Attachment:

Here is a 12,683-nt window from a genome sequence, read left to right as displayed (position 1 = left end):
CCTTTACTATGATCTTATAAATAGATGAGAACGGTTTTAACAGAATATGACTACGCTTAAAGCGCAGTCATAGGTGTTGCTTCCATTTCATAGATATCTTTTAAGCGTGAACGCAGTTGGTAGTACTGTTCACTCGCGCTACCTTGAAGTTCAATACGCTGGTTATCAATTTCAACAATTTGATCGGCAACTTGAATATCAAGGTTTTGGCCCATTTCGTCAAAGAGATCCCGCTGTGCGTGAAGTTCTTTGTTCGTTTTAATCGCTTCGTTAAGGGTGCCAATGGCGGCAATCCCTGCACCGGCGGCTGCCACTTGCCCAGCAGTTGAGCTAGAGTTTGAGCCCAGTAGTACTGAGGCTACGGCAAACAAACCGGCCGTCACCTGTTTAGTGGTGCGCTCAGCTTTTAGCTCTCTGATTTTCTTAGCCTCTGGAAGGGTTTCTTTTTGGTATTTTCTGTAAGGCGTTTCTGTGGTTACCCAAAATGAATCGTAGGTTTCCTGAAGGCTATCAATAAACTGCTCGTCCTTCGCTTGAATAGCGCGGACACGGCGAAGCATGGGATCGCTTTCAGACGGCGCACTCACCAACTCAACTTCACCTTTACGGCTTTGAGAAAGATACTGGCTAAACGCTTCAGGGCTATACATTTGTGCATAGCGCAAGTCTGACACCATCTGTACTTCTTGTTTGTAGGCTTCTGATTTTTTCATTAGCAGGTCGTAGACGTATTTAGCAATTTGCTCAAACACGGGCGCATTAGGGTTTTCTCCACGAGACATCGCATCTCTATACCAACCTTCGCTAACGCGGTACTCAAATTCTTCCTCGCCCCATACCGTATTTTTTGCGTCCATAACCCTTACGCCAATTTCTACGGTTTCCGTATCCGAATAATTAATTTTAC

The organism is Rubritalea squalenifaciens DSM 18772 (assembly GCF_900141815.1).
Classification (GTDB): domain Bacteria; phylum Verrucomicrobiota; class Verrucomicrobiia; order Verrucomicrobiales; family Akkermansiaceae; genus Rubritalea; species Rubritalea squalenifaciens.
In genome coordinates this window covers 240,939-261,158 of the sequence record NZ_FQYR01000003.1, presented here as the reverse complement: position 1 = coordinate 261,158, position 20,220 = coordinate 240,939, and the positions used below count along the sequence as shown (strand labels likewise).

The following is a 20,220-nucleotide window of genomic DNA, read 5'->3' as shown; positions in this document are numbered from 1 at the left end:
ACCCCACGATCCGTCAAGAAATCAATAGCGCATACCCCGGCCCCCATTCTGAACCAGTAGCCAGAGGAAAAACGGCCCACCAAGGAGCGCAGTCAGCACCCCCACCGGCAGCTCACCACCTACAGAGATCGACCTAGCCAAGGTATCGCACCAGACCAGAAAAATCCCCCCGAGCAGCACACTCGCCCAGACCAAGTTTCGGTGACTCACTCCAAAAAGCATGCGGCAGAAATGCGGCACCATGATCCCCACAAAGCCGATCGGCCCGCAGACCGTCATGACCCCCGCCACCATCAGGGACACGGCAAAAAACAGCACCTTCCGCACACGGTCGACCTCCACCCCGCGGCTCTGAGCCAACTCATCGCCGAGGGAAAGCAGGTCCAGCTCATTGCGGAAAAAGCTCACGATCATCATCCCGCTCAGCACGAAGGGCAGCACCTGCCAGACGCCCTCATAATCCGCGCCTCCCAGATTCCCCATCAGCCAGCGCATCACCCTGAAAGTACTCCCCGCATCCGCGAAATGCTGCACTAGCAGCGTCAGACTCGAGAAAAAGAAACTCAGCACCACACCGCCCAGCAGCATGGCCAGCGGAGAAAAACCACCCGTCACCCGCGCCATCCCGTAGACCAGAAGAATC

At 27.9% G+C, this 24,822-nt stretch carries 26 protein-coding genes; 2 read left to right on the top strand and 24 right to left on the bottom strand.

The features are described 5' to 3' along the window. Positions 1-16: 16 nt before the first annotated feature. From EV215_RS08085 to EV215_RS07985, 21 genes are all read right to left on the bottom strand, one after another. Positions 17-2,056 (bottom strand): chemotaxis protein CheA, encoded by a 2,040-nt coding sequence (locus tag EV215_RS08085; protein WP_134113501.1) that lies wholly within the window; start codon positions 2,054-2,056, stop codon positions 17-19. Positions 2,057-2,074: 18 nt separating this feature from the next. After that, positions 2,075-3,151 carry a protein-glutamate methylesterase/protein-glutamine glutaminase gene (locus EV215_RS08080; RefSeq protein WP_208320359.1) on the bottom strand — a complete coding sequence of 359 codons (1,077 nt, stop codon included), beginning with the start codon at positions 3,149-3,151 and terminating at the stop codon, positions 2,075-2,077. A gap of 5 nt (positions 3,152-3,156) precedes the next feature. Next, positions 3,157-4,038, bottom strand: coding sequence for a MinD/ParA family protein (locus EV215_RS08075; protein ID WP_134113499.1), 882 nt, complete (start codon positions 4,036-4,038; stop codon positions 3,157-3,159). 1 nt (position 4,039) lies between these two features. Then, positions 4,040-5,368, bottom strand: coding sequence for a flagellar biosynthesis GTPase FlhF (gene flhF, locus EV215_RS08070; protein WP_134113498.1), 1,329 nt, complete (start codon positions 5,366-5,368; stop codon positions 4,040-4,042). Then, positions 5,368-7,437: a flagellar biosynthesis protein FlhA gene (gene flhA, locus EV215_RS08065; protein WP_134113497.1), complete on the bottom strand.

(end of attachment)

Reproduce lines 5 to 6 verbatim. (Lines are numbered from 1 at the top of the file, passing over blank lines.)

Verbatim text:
In genome coordinates this window covers 240,939-261,158 of the sequence record NZ_FQYR01000003.1, presented here as the reverse complement: position 1 = coordinate 261,158, position 20,220 = coordinate 240,939, and the positions used below count along the sequence as shown (strand labels likewise).

The following is a 20,220-nucleotide window of genomic DNA, read 5'->3' as shown; positions in this document are numbered from 1 at the left end: